Introduction: DIY Professional Open Source Night Vision Security Camera
In this new tutorial, we will together make our Raspberry Pi open source video surveillance camera.
Yes, we are talking here about a real open source outdoor surveillance camera, capable of night vision and motion detection, all connected to our Jeedom domotic solution.
Now let's have fun. ^^
Step 1: Equipments
In order to launch this project, we will need:
- Raspberry Pi 3B + (important)
- 32 GB SD card
- Cooling kit
- USB IR camera or raspicam
- PVC pipe diam. 63 mm, length 20 cm
- Sleeve and trapdoor diam. 63 mm
- Poe injector (12/24/48V DC power source)
- DC/DC converter
- Camera mounting arm
- Waterproof PG13 mouthpiece
- Anti-humidity bags
- Spay paint
- PVC glue
Total cost around 100€, maybe less if you have already some parts at home. Of course, the Raspberry PI and USB camera are the most expensive things in the list.
Step 2: Raspberry Pi Preparation
Let's start things serious, for this, we start by installing our cooling kit on our Raspberry PI with a little thermal paste.
Then on the SD card, install MotionEyeOs, this is an open source distribution specifically designed to turn our Raspberry Pi into a connected camera. For more information, visit the GitHub project. Alternatively, there is also shinobi which is also very good work.
We use as usual Etcher who will take care of everything for us. These operations will take about 30 minutes.
Step 3: Raspberry Pi Continu
Then plug his camera, I opted for a pro model very close to what is found in commercial cameras.
This is a 1080p 30 fps camera with automatic night vision system all on a single USB cable. You can find this on chinese resealer between 25€ to 55€
One thing is on with this little gem, quality and performance are the rendezvous even in the darkest night.
Step 4: Raspberry Pi Alimentation
To power our camera, we will use the POE (Power Over Ethernet), it allows to use two pairs of RJ45 cable to pass through a supply voltage. So we avoid two cables instead of one. And later you understand that this saves us a lot of space in the assembly phase.
In order to achieve this, it is imperative to use a Raspberry Pi 3B +, the only model equipped on the 4 GPIO pads allowing us to easily recover the power supply of the RJ45 cable. The 4-pin jack is located under the GPIO, at its right end behind the USB ports.
The voltage supplied by the POE is between 5V and 48V. It depends on your power supply or your switch if it is designed with POE. In order to take into account this disparity, I will use a DC / DC converter to transform the POE voltage into a 5V voltage that will be reinjected by the GPIOs.
Here, the converter is based on LM2596 which are step-down converters. And especially the model LM2596HVS (High Voltage) which is able to support up to 57V input. The card is equipped with a potentiometer to precisely adjust the output voltage.
I used this module with an output voltage set to 5V. When the adjustment is finished, remember to fix the screw of the potentiometer with a drop of nail polish. All that remains is to secure the assembly in a heat-shrinkable sheath. On the other side, there is a POE injector here that will inject 48V in the network cable.
Step 5: The Case
For the case, I am part of a PVC pipe that is found in DIY stores with a diameter of 63 mm which corresponds to very few things close to the width of the Raspberry Pi, coupling and a waterproof inspection hatch/trapdoor.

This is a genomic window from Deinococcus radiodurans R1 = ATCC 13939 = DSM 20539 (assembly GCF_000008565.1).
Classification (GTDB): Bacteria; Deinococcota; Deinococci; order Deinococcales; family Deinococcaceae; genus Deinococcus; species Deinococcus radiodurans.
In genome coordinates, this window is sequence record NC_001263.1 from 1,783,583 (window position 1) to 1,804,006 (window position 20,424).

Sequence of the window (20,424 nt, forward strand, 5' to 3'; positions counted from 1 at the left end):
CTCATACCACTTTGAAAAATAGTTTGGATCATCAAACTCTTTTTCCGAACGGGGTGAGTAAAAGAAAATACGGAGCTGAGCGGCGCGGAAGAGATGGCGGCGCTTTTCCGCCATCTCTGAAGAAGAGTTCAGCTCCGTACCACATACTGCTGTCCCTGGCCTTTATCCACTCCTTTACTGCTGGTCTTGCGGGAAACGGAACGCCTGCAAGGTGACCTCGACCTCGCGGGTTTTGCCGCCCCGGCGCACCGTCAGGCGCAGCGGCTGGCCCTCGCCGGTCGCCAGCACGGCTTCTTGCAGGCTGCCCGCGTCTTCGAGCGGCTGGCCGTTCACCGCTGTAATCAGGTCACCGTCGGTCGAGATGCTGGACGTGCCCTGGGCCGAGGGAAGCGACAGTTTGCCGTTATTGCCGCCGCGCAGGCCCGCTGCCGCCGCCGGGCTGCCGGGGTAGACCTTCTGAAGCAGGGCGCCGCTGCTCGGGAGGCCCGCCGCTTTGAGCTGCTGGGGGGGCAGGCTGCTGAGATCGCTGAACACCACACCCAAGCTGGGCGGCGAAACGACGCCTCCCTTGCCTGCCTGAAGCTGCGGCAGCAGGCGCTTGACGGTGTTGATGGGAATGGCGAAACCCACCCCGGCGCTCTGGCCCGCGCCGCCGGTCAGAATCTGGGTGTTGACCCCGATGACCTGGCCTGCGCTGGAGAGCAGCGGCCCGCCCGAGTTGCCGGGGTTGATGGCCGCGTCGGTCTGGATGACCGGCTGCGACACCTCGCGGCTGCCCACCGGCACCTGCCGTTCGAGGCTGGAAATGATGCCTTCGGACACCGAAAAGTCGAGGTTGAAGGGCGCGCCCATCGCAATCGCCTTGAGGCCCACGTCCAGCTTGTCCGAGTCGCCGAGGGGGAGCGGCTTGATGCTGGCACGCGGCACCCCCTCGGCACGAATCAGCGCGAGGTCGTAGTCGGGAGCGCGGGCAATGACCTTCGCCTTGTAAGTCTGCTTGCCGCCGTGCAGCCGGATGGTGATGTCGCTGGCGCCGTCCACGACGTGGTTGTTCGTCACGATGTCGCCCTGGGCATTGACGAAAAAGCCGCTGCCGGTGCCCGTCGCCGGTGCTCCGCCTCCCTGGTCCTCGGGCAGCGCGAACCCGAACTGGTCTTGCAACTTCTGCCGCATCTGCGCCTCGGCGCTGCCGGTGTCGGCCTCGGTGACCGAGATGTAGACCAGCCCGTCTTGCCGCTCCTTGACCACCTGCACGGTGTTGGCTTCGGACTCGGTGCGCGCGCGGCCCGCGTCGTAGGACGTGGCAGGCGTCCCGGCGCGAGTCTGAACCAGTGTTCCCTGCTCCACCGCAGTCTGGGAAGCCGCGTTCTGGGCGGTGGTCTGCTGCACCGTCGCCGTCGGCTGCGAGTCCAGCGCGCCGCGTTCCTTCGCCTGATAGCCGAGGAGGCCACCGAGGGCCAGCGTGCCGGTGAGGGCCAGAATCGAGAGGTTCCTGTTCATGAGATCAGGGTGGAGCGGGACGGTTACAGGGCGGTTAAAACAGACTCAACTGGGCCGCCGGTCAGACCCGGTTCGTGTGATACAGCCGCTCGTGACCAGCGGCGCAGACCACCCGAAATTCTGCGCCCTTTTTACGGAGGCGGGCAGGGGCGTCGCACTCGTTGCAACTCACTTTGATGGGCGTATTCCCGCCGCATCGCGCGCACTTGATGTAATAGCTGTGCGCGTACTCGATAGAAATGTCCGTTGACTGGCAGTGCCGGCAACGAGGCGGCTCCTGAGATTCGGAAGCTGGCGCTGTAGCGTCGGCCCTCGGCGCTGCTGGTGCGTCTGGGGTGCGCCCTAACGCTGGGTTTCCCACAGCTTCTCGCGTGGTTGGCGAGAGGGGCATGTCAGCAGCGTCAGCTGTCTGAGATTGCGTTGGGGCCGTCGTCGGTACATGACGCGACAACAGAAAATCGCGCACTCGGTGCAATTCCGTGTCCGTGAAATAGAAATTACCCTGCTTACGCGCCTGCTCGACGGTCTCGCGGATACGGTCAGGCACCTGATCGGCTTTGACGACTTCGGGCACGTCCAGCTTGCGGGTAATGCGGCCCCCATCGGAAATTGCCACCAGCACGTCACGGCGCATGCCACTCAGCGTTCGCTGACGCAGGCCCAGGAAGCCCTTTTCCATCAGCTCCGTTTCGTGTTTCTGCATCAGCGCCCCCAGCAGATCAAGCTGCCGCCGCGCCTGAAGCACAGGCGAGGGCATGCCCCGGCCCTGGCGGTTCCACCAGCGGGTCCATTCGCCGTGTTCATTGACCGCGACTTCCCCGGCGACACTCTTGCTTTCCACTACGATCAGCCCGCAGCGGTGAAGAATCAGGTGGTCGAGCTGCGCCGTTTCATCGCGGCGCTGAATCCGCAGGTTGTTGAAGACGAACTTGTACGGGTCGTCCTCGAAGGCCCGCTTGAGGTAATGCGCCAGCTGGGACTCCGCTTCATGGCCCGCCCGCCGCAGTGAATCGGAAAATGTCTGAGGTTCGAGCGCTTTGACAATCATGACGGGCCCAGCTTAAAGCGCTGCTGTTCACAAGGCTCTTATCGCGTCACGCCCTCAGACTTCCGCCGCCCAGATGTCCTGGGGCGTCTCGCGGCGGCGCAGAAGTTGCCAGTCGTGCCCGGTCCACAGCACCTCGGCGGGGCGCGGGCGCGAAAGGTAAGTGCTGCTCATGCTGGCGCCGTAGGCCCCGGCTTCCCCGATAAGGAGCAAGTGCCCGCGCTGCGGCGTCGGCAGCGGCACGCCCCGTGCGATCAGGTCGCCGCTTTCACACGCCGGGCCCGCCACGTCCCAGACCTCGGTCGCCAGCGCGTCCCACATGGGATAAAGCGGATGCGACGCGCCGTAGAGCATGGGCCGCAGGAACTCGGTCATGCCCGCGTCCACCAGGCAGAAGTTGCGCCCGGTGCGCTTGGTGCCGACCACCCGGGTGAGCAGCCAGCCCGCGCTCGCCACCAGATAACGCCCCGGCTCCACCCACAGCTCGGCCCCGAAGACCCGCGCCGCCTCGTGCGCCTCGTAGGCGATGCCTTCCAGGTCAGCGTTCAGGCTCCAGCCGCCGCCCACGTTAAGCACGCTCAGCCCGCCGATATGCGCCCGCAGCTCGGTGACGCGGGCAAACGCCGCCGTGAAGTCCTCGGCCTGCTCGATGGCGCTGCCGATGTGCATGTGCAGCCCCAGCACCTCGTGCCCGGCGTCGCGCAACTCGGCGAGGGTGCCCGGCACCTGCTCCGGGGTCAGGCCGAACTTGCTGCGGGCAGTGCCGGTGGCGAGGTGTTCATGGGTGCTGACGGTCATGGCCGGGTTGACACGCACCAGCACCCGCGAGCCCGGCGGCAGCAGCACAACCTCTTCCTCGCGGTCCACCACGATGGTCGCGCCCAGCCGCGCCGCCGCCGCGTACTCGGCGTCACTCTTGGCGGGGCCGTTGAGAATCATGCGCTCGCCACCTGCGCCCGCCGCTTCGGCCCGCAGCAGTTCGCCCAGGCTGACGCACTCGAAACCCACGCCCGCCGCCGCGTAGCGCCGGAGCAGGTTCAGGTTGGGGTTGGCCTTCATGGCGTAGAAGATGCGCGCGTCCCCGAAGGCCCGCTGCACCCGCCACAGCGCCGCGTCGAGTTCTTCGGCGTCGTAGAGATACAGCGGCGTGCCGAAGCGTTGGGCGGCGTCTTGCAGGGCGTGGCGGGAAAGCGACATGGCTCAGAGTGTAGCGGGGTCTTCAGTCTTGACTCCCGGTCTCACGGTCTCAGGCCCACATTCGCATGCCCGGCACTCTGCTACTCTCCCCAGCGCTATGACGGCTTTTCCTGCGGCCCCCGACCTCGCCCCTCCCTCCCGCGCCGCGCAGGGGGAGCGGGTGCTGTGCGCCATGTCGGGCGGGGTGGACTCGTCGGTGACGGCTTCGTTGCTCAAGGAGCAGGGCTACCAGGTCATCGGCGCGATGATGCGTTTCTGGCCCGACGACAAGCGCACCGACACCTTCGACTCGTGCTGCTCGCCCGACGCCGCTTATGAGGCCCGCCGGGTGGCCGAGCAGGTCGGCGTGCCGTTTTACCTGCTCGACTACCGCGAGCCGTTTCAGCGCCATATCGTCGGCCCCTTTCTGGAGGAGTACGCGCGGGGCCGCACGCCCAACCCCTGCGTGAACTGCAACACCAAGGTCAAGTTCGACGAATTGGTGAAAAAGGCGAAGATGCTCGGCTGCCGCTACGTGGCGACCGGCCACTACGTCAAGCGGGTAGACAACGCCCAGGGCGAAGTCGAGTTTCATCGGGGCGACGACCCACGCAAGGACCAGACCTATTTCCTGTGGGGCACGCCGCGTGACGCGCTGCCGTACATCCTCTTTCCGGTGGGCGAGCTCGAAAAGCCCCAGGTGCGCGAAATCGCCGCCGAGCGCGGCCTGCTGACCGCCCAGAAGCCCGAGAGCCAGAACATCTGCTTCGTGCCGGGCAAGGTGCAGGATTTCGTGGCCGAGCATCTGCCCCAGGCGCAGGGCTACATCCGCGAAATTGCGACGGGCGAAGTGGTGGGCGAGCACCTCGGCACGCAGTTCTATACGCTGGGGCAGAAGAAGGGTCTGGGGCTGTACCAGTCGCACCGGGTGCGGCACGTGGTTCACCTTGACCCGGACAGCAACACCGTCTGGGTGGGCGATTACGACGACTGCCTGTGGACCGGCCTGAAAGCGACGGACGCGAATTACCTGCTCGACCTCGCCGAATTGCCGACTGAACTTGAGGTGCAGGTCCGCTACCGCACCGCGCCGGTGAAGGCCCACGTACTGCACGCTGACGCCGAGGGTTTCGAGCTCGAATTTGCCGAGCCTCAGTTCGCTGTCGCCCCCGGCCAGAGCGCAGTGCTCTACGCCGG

We begin by cutting the plexiglass to obtain a disc diameter of 63 mm that we will slip into the sleeve. The separator inside the sleeve will serve as a support to glue the assembly.
For the pipe, I cut a section of 20 cm. At one end, I created a notch to pass the jack connector of the Raspberry Pi (picture 2). And for the hatch of visit, I do the same thing in order to be able to withdraw and put back the Raspberry Pi in its lodging once this one sticks.
Step 6: More Case
The hardest is for the case, the suite is more aesthetic than functional. I then reduced the size of the front sleeve so that it does not appear in the field of view of the camera. With a piece of pipe cut in half, I set up a kind of cap to protect the camera's field of vision from dust and water.
Inside, there is a piece of spring-shaped pipe that allows me to cleanly clamp the USB camera to the bottom of the case so that it does not move. The set will be painted black to make it more discreet and give a professional look.
Step 7: More Details
All that remains is to add bags of anti-humidity granules, a mounting arm, a waterproof PG13 mouthpiece to pass the network cable and to paint the whole in black.
Step 8: MotionEyeOs Configuration
As I said above, with MotionEyeOs we have the ability to do motion detection. It is thanks to the Motion software, it will compare the successive images and determine the number of different pixels and depending on the threshold triggered motion detection.
The configuration is relatively simple to take in hand. We start with the system configurations, then we add its camera, here a USB camera. The following settings are at your convenience.
For my part, I activated motion detection. This one will trigger several things. First, sending an event to Jeddom via the API. Then he will record the entire sequence and send it to my NAS.
Step 9: Jeedom Configuration
The simplest part, here, we will simply retrieve the RSTP streaming stream to make it appear on the dashboard. It will also be an opportunity to retrieve the motion detection information for example to trigger a sending a Telegram or MMS with a photo.
Step 10: Conclusion
We are here with our IP Surveillance Night Vision and Motion Detection Camera, all open source based on our beloved Raspberry Pi.
Now have fun, and if you like my instructables please vote for me in the contest, thanks.
First Prize in the
Safe and Secure Challenge